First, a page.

name: Actions Workflow on: [push] jobs:   run-sql:     runs-on: ubuntu-latest     steps:       - name: 🐋 Startup Container         shell: bash         run: |           # In this scenario with a fresh container used for testing,           # it is acceptable to use a plain-text password           docker run -e "ACCEPT_EULA=Y" -e "SA_PASSWORD=Admin123" \           -p 1433:1433 -d mcr.microsoft.com/mssql/server:2019-latest       - name: 🚀 Install required PowerShell module         uses: potatoqualitee/psmodulecache@v4.5         with:           modules-to-cache: dbatools       - name: 🛢️ Get all databases, create new database, execute query         shell: pwsh         run: |           # Create a PowerShell credential object that can login to the container           $password = ConvertTo-SecureString Admin123 -AsPlainText -Force           $cred = New-Object System.Management.Automation.PSCredential("sa", $password)           # View available databases           Get-DbaDatabase -SqlInstance localhost -SqlCredential $cred           # Create new objects and perform queries           New-DbaDatabase -SqlInstance localhost -SqlCredential $cred -Name testdb           $sql = "CREATE table test (id int, artist nvarchar(50))"           Invoke-DbaQuery -SqlInstance localhost -SqlCredential $cred -Database testdb -Query $sql           Get-DbaDbTable -SqlInstance localhost -SqlCredential $cred -Database testdb

Push the file to your repository then click on the Actions tab on GitHub to watch the workflow run.

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Prefer to use native SQL Server tools such as sqlcmd and bcp? Linux and Windows runners include mssql tools by default!

name: Actions Workflow on: [push] jobs:   run-sql:     # Use an explicit version of ubuntu, as it will be referenced below     runs-on: ubuntu-18.04     steps:       - name: 🐋 Startup Container         run: |           # In this scenario with a fresh container used for testing,           # it is acceptable to use a plain-text password           docker run -e "ACCEPT_EULA=Y" -e "SA_PASSWORD=Admin123" \           -p 1433:1433 -d mcr.microsoft.com/mssql/server:2019-latest              - name: 🛢️ Query the server to see the server version         run: |           # Give the container a moment to startup           sleep 5           # Execute SQL a query           /opt/mssql-tools/bin/sqlcmd -S localhost -U sa -P Admin123 -q "SELECT @@VERSION"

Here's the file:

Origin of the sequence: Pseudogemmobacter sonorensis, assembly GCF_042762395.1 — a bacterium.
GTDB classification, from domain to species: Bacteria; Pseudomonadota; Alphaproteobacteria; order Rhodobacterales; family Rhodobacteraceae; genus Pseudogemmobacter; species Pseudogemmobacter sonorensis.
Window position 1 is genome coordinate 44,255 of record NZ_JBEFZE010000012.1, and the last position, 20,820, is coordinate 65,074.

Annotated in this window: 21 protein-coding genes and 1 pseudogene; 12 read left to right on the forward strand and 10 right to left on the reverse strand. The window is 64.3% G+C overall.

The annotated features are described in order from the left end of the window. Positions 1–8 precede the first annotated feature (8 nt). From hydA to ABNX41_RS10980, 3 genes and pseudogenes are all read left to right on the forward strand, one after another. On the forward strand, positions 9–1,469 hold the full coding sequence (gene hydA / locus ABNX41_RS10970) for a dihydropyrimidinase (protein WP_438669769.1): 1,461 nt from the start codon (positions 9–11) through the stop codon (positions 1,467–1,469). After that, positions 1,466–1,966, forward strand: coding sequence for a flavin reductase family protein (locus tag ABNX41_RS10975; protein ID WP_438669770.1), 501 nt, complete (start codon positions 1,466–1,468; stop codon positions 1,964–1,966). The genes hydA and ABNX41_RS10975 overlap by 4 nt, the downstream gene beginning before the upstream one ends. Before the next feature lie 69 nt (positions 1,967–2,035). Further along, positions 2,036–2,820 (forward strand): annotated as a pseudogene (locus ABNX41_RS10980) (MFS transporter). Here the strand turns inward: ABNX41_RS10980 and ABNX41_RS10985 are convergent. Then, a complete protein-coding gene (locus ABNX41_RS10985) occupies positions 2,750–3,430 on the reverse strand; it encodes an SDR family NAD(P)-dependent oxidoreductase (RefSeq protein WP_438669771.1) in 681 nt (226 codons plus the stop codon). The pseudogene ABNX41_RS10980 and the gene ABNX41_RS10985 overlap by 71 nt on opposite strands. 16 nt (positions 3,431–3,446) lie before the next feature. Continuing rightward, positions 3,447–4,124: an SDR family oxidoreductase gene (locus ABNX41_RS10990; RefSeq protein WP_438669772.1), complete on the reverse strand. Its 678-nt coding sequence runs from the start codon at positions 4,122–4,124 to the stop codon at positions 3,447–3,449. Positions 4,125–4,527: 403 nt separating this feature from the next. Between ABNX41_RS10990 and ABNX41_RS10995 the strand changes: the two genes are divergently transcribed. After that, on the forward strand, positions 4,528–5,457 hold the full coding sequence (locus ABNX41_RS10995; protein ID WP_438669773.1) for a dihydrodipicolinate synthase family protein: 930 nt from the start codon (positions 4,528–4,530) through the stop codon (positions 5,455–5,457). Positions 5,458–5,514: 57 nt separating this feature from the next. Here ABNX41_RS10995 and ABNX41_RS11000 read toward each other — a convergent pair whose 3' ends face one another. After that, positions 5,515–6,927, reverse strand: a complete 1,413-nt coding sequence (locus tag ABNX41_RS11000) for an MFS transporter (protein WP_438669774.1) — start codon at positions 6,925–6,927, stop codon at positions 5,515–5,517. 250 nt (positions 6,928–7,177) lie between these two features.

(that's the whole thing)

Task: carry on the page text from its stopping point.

The two examples provided run the workflows with every push to GitHub by using on: [push], but there are currently 30 different events that can initiate a workflow. Check out GitHub's documentation on events that trigger workflows for more information.

Usage limitations

While the usage allotment is generous, there is a limit to the number of free minutes you can use per month. Per GitHub's documentation:

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Have a private repository and need more minutes? You can implement act , which allows you to execute runners locally.

Next steps

There’s plenty more you can do with this powerful and flexible tool. To dive right into using GitHub Actions for your SQL Server projects, you can:

  • Create a SQL Server-centric PowerShell module, complete with a build process and integration tests against a live SQL Server container. Once the module is built and tested, publish it to the PowerShell Gallery.

  • Gather data using an API or screenscraper, import the results into a SQL Server container then export the results to a DACPAC and save it as an artifact to your workflow runs.

  • Write T-SQL queries and test to ensure the syntax is valid using tSQLt.

 If you have any questions, I'm @cl on Twitter, feel free to reach out there or in the comments below.

Hi, I'm Chrissy! I'm an author, SQL Server expert, and the creator and maintainer of dbatools, a toolset that enables enterprises to manage SQL Server at scale. If you want to learn more about dbatools, you can read my book 📖Learn dbatools in a Month of Lunches. Originally from Louisiana, I currently work and live in Europe.